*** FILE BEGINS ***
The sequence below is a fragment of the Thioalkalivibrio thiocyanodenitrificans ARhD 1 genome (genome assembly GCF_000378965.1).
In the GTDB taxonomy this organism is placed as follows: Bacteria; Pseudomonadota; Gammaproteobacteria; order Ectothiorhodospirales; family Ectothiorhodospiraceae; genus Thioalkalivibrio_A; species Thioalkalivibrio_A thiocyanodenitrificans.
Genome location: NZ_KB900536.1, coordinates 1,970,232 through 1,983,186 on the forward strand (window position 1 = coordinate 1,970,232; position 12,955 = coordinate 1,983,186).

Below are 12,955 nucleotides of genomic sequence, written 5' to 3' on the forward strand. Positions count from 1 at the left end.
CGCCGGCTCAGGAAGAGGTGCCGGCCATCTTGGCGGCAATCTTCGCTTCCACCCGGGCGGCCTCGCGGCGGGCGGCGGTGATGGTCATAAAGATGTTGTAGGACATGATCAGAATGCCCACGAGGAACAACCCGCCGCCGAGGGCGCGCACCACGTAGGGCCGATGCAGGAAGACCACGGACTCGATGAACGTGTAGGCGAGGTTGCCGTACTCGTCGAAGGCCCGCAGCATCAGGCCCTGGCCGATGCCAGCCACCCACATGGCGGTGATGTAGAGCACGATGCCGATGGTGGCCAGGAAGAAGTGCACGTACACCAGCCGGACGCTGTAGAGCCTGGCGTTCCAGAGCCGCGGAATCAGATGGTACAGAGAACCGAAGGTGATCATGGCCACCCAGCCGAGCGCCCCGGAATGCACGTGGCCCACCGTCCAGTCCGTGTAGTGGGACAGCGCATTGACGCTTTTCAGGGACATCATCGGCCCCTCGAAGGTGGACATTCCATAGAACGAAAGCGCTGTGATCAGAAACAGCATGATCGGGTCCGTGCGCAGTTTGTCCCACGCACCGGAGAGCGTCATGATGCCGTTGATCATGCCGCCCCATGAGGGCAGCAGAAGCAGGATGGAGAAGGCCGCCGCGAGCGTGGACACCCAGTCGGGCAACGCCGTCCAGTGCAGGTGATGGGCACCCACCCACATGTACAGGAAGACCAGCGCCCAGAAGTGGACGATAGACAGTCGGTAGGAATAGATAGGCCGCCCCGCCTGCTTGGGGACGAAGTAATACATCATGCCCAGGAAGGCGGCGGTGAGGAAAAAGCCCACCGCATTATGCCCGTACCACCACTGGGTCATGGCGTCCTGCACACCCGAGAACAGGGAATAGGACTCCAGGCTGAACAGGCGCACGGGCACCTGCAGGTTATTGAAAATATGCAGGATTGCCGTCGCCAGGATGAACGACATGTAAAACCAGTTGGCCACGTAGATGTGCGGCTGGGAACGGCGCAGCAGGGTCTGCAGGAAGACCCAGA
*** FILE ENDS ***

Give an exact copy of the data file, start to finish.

The sequence below is a fragment of the Thioalkalivibrio thiocyanodenitrificans ARhD 1 genome (genome assembly GCF_000378965.1).
In the GTDB taxonomy this organism is placed as follows: Bacteria; Pseudomonadota; Gammaproteobacteria; order Ectothiorhodospirales; family Ectothiorhodospiraceae; genus Thioalkalivibrio_A; species Thioalkalivibrio_A thiocyanodenitrificans.
Genome location: NZ_KB900536.1, coordinates 1,970,232 through 1,983,186 on the forward strand (window position 1 = coordinate 1,970,232; position 12,955 = coordinate 1,983,186).

Below are 12,955 nucleotides of genomic sequence, written 5' to 3' on the forward strand. Positions count from 1 at the left end.
CGCCGGCTCAGGAAGAGGTGCCGGCCATCTTGGCGGCAATCTTCGCTTCCACCCGGGCGGCCTCGCGGCGGGCGGCGGTGATGGTCATAAAGATGTTGTAGGACATGATCAGAATGCCCACGAGGAACAACCCGCCGCCGAGGGCGCGCACCACGTAGGGCCGATGCAGGAAGACCACGGACTCGATGAACGTGTAGGCGAGGTTGCCGTACTCGTCGAAGGCCCGCAGCATCAGGCCCTGGCCGATGCCAGCCACCCACATGGCGGTGATGTAGAGCACGATGCCGATGGTGGCCAGGAAGAAGTGCACGTACACCAGCCGGACGCTGTAGAGCCTGGCGTTCCAGAGCCGCGGAATCAGATGGTACAGAGAACCGAAGGTGATCATGGCCACCCAGCCGAGCGCCCCGGAATGCACGTGGCCCACCGTCCAGTCCGTGTAGTGGGACAGCGCATTGACGCTTTTCAGGGACATCATCGGCCCCTCGAAGGTGGACATTCCATAGAACGAAAGCGCTGTGATCAGAAACAGCATGATCGGGTCCGTGCGCAGTTTGTCCCACGCACCGGAGAGCGTCATGATGCCGTTGATCATGCCGCCCCATGAGGGCAGCAGAAGCAGGATGGAGAAGGCCGCCGCGAGCGTGGACACCCAGTCGGGCAACGCCGTCCAGTGCAGGTGATGGGCACCCACCCACATGTACAGGAAGACCAGCGCCCAGAAGTGGACGATAGACAGTCGGTAGGAATAGATAGGCCGCCCCGCCTGCTTGGGGACGAAGTAATACATCATGCCCAGGAAGGCGGCGGTGAGGAAAAAGCCCACCGCATTATGCCCGTACCACCACTGGGTCATGGCGTCCTGCACACCCGAGAACAGGGAATAGGACTCCAGGCTGAACAGGCGCACGGGCACCTGCAGGTTATTGAAAATATGCAGGATTGCCGTCGCCAGGATGAACGACATGTAAAACCAGTTGGCCACGTAGATGTGCGGCTGGGAACGGCGCAGCAGGGTCTGCAGGAAGACCCAGA